2020: A year of change for AGMs

Unprecedented. Challenging. Unforeseeable. Extraordinary. Exceptional are all words that can be applied to the changes we have seen in our industry at Lumi in the last year

Unprecedented. Challenging. Unforeseeable. Extraordinary. Exceptional are all words that can be applied to the changes we have seen in our industry at Lumi in the last year, and several key issues will come to the fore as we move into 2021.

Primary legislation

The first of these, clearly, is primary legislation. As the pandemic took hold, it was immediately apparent that the regulatory environment in many regions just didn’t support virtual AGMs. While some governments moved quickly to enact temporary legislation to allow organisations to conduct their meetings, many other markets meetings were held behind closed doors. There is still so much more to be done here – in the UK, for example, the temporary measures which allow for virtual but also allow for shareholders to be excluded, are only currently in place until 31 March. Nearly a year on from when this all began, it is unacceptable that companies and organisations still have to face uncertainty about what they are permitted to do. For the majority of organisations with an AGM date beyond that, clarification is urgently needed. The key to moving forwards is to ensure that in the short term, legal constraints are removed to prevent a repeat of behind-closed-doors, and then to build a longer-term legal, regulatory framework that is robust.

Shareholder's voice

This segues nicely into the second key issue for 2021, shareholder's voice. Previous criticisms of the virtual meeting format – suggesting that it limited shareholder scrutiny of company boards – meant it had the effect of preserving the physical meeting status quo. With many companies' Articles of Association not already adapted to allow remote, hybrid participation, too many organisations opted for the behind closed doors meetings in 2020, which meant no shareholder participation at all. Interestingly, the FRC has been critical of this even though its initial (lack of) guidance is what caused the problem in the first place!

What we have seen is that shareholders – both retail and institutional – have found their voice. Many shareholders didn’t want to exercise their right to have their say until they realised that they couldn’t. And whilst shareholders were accepting of the behind closed doors option (even if they didn’t like it) this year, given the circumstances, I don’t think that tolerance will be extended into 2021 when the excuse of having no time to prepare has gone. Fortunately, there are very positive signs across multiple markets that both Issuers and their agents plan for significant virtual and hybrid shareholder participation next season.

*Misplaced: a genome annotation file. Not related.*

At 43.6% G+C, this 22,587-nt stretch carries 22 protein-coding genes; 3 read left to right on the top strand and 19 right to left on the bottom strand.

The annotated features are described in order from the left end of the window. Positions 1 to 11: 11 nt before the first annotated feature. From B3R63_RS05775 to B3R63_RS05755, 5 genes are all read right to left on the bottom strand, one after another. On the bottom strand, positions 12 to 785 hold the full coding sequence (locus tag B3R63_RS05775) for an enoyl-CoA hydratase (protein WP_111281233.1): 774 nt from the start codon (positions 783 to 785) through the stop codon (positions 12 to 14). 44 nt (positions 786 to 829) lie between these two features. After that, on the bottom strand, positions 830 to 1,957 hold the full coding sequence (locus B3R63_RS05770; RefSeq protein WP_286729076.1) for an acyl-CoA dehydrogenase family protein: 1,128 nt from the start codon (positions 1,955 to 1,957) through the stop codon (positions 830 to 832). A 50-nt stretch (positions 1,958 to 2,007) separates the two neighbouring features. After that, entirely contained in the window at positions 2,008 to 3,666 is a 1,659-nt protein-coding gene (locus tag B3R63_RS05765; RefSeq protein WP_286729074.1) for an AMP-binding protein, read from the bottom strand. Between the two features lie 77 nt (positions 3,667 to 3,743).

Beyond COVID-19

The final point to discuss is ‘beyond COVID-19’. The 2021 season will continue to be impacted by limitations on the size of gatherings. And whilst it is encouraging that Issuers are not letting that impact on good corporate governance, we – by which I mean multiple stakeholders including Issuers, Advisory bodies, Legal Counsels and Governments – should now be looking beyond 2021 at what the AGM should look like. Best practice advice is clearly needed for organisations, institutional investors and retail shareholders to be held accountable to. It is encouraging that such discussions have already begun.

There is an ever-increasing governance requirement on Issuers; there are regulatory changes such as the Shareholder Rights Directive II; ESG and CSR obligations are coming from the ground up and the top down; there are institutional investors keen to prove their responsible investor credentials, and there are retail shareholders wanting to become increasingly enfranchised, and demanding to have their say.

So whilst we have seen a huge change in the AGM industry this year, accelerated by the pandemic, I believe this is just the start of a more fundamental shift in how companies and their owners communicate, come together and make informed decisions. I hope the AGM becomes more relevant to the whole of the governance process, not just a moment in time to ‘conduct the business’.

Richard Taylor, CEO, Lumi

Lumi is the leading digital platform globally facilitating in-room, hybrid and virtual AGMs for the world’s largest Corporations (whether listed or non listed), Associations, Legislative Bodies, Membership Organisations and Partnerships.

View our 2020 Global AGM Report here


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